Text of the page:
[1. CPR and Republic acknowledge that the surfaces are to be used both indoors and outdoors.]
"2. CPR/[Republic] will guarantee the CHEMTURF installation at [Weston] for a period of two (2) years beginning on 6/30/79 and ending on 5/31/81, with respect to the stability of the performance characteristics of the material and with respect to all workmanship and performance of the surface both indoors and outdoors, and against such problems as debonding, delamination, separation, bubbles, crazing, cracks, discoloration, and dead spots. In the event of such occurrences, CPR/[Republic] will restore the surfaces or any portion thereof to original form, function, and performance characteristics."
Condition B of the agreement required a repair and maintenance bond to cover material and labor under the guarantee agreement, and Condition C of the agreement required a contract liability bond to cover Weston's consequential damages.
The contract contained a number of "comments," including one whereby Republic "agrees that all conditions regarding temperature and preparation of substrate to receive the ChemTurf tennis surface have been met." The final relevant paragraph of the agreement stated: "Joint materials and installation guarantees will be furnished when final payment is received."
Even before the contract was signed, bubbles started to appear under the surface. Weeks told Trant some bubbling was normal and that it would stop.
In early July, Trant, on behalf of Weston, which was having financial problems, signed a number of promissory notes for the
balance due on the contract. Weston, however, refused to pay the notes when they came due as the bubbling persisted and became worse; Republic refused to make permanent repairs while Weston owed it money. Republic then brought this action. [Note 4]
Count I of Weston's amended counterclaim was directed at Republic and alleged breach of warranties, including the specific warranty set forth in Condition A(2) of the June 26, 1979, agreement. Count II was directed against CPR. It incorporated the allegations of Count I and, among other things, alleged negligence on the part of CPR in authorizing the use of ChemTurf which, Weston claimed, was inappropriate for Weston's facility. [Note 5] Count III, also against CPR, alleged that the ChemTurf materials contained foreign matter which caused the product's failure.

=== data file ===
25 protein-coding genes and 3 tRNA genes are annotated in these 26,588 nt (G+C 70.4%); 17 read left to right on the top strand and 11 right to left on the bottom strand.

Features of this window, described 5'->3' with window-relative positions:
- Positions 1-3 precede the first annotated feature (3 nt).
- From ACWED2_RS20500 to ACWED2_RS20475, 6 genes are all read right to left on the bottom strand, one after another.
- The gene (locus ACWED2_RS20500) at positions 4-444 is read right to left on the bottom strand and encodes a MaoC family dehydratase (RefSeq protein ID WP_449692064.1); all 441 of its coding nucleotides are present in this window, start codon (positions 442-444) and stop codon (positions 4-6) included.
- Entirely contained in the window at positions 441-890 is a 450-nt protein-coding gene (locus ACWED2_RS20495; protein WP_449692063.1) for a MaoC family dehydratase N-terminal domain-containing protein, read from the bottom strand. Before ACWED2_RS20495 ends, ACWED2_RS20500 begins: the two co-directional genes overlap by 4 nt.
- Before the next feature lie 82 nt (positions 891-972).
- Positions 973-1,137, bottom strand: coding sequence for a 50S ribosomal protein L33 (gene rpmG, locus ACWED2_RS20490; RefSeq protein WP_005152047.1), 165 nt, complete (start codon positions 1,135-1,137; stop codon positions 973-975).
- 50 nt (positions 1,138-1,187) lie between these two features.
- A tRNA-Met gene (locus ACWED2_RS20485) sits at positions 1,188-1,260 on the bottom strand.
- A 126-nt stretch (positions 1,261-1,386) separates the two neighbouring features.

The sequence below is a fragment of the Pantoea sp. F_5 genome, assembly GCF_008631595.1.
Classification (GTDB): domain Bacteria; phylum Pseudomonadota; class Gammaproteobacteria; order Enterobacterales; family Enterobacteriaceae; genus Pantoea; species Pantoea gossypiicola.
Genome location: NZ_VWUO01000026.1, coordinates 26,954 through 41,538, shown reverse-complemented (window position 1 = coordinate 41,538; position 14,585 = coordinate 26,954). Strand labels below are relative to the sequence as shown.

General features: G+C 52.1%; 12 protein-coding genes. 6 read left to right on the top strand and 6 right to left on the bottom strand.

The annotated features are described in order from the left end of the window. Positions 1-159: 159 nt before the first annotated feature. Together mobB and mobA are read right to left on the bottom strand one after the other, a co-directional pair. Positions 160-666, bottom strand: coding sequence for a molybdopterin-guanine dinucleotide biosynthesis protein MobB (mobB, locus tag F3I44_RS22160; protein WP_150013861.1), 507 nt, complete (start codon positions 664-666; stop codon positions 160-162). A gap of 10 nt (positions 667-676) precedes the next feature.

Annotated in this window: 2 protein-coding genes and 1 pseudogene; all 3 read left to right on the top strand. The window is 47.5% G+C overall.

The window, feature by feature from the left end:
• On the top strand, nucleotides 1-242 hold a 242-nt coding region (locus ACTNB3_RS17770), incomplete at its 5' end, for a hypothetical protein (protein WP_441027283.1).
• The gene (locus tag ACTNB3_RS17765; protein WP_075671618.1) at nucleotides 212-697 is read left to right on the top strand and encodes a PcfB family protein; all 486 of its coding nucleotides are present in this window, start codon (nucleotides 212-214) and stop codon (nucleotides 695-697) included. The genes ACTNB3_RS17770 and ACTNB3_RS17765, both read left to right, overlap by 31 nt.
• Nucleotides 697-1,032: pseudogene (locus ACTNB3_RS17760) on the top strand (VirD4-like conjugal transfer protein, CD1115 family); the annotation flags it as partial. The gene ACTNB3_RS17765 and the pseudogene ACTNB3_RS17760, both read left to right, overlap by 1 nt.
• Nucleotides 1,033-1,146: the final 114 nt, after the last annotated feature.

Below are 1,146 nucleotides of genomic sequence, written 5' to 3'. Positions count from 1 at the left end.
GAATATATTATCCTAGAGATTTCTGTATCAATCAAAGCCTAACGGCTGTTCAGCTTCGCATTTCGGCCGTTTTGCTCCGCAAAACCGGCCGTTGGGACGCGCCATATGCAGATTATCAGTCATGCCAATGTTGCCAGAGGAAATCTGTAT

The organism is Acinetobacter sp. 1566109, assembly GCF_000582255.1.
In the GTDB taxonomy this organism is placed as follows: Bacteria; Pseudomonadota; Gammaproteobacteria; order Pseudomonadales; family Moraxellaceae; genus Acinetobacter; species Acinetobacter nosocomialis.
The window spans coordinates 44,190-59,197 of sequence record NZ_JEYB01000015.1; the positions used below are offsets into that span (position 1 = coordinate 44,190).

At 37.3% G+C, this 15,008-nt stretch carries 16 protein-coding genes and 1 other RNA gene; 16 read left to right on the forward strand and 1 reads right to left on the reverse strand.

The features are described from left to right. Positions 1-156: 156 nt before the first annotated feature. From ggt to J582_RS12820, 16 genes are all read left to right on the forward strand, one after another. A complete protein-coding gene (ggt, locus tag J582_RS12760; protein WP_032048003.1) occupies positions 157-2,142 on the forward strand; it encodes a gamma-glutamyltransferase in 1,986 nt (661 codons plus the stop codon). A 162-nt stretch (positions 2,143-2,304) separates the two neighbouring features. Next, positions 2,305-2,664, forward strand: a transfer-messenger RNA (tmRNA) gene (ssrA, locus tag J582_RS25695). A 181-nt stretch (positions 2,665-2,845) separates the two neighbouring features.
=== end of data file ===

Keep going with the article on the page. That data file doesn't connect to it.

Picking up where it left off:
We turn to the judge's instructions. Although the charge was lengthy, the judge did not spend much time discussing warranties. He referred to the warranties of fitness and merchantability in terms of whether the product was fit for the purpose for which it was intended, but he did not spell out the consequences of a breach. The only mention of the specific guarantee contained in Condition A(2) was that the provision did not preclude Weston from suing for allegedly defective work. After a discussion of inferences, the burden of proof, and
inconsistent evidence, the judge concluded his charge by suggesting that Republic and CPR could not be held responsible for preexisting conditions in the subsurface if such conditions caused the bubbles to appear. This final portion of the judge's charge is set forth in the margin. [Note 6]
Weston duly objected to the judge's charge on warranty. [Note 7] We agree that the instructions were inadequate and misleading.
Republic specifically bound itself under Condition A(2) to provide a surface free of bubbling and took the risk of the concrete not being a suitable subsurface for the application of ChemTurf. Beacon Tool & Mach. Co. v. National Prods. Mfg. Co., 252 Mass. 88 , 90 (1925). The promise was unconditional.
In view of the problems with the prior surface and Trant's insistence on a guarantee, the possibility of ChemTurf's inability to bond with the concrete subsurface of Weston's courts was an anticipated risk and one which Weston declined to assume. Republic not only undertook the specific guarantee but agreed that "all conditions regarding . . . preparation of substrate . . . have been met." In these circumstances, we will not read into the contract an additional requirement, not inserted by the parties, that the subsurface would not cause bubbling, etc. See Charles T. Main, Inc. v. Massachusetts Turnpike Authy., 347 Mass. 154 , 162 (1964). See also Baetjer v. New England Alcohol Co., 319 Mass. 592 , 602 (1946); Essex-Lincoln Garage, Inc. v. Boston, 342 Mass. 719 , 721-722 (1961).
Republic's argument, based on the last clause of the contract, that the guarantee is not effective in the absence of full payment, is without merit. If the bubbling were found to be an uncured material failure of performance, Weston would not be required to make final payment in order to seek damages for the inadequacy of the surface. [Note 8] Restatement (Second) of Contracts Section 237 (1979). See Vander Realty Co. v. Gabriel, 334 Mass. 267 , 271 (1956). See also Tripp v. Smith, 180 Mass. 122 , 126-127 (1901), as to Republic's claim.
Contrary to Republic's contention, the judge's instructions cannot be sustained by invoking the doctrine of impossibility. See Mishara Constr. Co. v. Transit-Mixed Concrete Corp., 365 Mass. 122 , 128 (1974). For that doctrine to apply, there must be "an unanticipated circumstance [which] has made performance of the promise vitally different from what should reasonably have been" contemplated by the parties. Id. at 129, quoting from Williston, Contracts Section 1931 (Rev. ed., 1938). Here the risk was anticipated and assigned to Republic. In any event, the issue of impossibility was not litigated by the parties. Cf.